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Big City Views on Water Fluoridation

Posted March 15th, 2016 in Health Care, Healthcare, Media Release, MetroNews, News by Marc Henry

ThinkHQ/Metro News Poll



A recent academic study comparing rates of youth tooth decay in Alberta’s biggest cities has renewed public debate about municipal water fluoridation. The study, published in the journal Community Dentistry and Oral Epidemiology, found that tooth decay among school-aged children has worsened at a significantly higher rate in Calgary than in Edmonton over the last 5 years. This finding is attributable to Calgary City Council’s decision to stop adding fluoride to the municipal water supply in 2011, while Edmonton continues the practice of fluoridation today.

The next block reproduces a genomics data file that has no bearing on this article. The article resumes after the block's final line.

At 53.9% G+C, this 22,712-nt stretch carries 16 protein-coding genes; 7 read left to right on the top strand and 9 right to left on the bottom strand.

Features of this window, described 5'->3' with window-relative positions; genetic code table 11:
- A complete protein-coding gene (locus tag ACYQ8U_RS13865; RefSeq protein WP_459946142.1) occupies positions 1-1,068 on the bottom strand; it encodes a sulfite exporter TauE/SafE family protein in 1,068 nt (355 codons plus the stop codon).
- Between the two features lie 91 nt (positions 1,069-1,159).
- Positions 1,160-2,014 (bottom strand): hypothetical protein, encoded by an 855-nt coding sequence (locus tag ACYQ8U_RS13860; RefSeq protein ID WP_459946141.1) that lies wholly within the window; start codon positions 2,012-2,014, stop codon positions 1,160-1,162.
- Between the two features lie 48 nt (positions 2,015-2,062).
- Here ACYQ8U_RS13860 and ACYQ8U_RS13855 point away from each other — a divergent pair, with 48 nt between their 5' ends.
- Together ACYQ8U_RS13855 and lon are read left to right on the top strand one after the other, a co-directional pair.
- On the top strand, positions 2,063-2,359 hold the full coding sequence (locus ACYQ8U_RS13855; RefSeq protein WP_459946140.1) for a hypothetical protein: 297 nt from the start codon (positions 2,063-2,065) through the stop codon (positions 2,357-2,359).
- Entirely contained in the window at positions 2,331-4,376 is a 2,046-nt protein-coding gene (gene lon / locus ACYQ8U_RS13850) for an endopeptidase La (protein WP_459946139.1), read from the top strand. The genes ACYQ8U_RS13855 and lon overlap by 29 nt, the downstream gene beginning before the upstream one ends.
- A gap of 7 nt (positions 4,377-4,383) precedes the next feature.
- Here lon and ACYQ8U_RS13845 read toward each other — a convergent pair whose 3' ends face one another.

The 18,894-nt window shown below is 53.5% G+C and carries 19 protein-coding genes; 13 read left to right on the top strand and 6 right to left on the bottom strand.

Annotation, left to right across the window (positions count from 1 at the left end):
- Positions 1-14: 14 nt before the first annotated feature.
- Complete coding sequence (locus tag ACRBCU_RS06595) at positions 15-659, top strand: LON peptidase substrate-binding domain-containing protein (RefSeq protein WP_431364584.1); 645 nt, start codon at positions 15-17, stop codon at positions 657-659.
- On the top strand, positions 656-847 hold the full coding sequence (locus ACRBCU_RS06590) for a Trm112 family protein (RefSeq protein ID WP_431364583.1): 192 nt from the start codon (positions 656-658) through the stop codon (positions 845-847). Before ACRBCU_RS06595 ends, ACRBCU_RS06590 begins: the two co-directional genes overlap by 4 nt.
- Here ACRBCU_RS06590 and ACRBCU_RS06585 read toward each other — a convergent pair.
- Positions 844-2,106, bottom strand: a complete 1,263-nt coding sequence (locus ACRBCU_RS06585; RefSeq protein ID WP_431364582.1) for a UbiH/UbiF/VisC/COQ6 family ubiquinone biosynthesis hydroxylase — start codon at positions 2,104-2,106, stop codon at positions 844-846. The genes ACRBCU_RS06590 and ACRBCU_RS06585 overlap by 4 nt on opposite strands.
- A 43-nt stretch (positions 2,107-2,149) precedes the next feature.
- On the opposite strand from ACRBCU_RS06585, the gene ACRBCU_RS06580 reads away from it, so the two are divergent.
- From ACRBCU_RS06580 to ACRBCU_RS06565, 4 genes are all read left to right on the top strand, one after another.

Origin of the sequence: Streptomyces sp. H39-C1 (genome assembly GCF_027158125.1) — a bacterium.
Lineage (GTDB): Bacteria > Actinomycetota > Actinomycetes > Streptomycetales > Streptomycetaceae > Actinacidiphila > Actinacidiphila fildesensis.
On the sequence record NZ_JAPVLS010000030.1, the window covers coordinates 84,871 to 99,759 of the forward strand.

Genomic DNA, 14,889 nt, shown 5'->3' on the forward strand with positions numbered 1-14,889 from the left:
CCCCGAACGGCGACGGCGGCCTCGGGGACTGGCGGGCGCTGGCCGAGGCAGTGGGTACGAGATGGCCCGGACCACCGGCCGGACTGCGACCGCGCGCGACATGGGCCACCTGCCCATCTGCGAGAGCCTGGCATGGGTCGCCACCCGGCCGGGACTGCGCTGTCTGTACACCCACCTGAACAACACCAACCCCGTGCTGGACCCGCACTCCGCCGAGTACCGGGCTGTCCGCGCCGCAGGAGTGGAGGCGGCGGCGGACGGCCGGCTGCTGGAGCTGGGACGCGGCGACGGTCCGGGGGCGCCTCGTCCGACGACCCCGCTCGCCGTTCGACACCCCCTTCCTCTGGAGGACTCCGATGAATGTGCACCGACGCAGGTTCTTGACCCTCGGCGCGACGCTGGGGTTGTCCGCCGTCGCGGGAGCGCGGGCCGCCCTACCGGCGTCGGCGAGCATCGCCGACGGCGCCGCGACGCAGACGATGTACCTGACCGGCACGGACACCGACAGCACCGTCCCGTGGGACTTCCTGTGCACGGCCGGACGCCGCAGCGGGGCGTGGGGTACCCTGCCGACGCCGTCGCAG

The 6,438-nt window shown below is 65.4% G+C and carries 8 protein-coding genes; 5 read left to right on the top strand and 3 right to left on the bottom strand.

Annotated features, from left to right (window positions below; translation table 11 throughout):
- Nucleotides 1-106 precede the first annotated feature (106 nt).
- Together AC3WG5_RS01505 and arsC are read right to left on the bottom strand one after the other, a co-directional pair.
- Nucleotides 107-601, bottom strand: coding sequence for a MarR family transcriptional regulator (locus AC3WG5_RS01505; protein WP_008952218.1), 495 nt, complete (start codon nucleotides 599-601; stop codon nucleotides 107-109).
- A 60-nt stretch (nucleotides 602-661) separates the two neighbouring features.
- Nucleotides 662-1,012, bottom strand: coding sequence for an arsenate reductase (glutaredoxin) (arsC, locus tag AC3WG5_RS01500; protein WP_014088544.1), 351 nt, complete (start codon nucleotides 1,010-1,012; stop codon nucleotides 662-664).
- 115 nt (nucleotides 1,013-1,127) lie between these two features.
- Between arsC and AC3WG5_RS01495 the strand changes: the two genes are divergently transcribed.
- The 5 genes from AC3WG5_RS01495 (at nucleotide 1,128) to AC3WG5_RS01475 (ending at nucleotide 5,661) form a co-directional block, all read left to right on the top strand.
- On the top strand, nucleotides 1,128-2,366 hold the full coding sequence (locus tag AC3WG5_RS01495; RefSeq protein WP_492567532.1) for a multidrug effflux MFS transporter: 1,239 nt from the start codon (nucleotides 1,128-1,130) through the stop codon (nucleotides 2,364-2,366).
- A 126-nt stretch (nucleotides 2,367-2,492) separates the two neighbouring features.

Our early March ThinkHQ/Metro News poll put the question to residents of Alberta’s largest cities.


In Edmonton, water fluoridation is a non-issue. The cavity-fighting additive has been in the city water supply for decades, and fully 72% of Edmonton residents say this should continue (vs. only 12% who say The City should stop adding fluoride to the water).


Historically the issue in Calgary has been far more contentious. Since 1957, four municipal plebiscites have been held, and in 2011 Calgary City Council made the decision to cease fluoridation without a plebiscite – a decision now offside with most Calgarians. Almost two-thirds (64%) of Calgarians believe The City should re-introduce fluoridation of the water supply, compared to only 28% who say it should continue to not be added.


Click the link to view detailed findings and methodology: Metro Poll March 2016 Water Fluoridation



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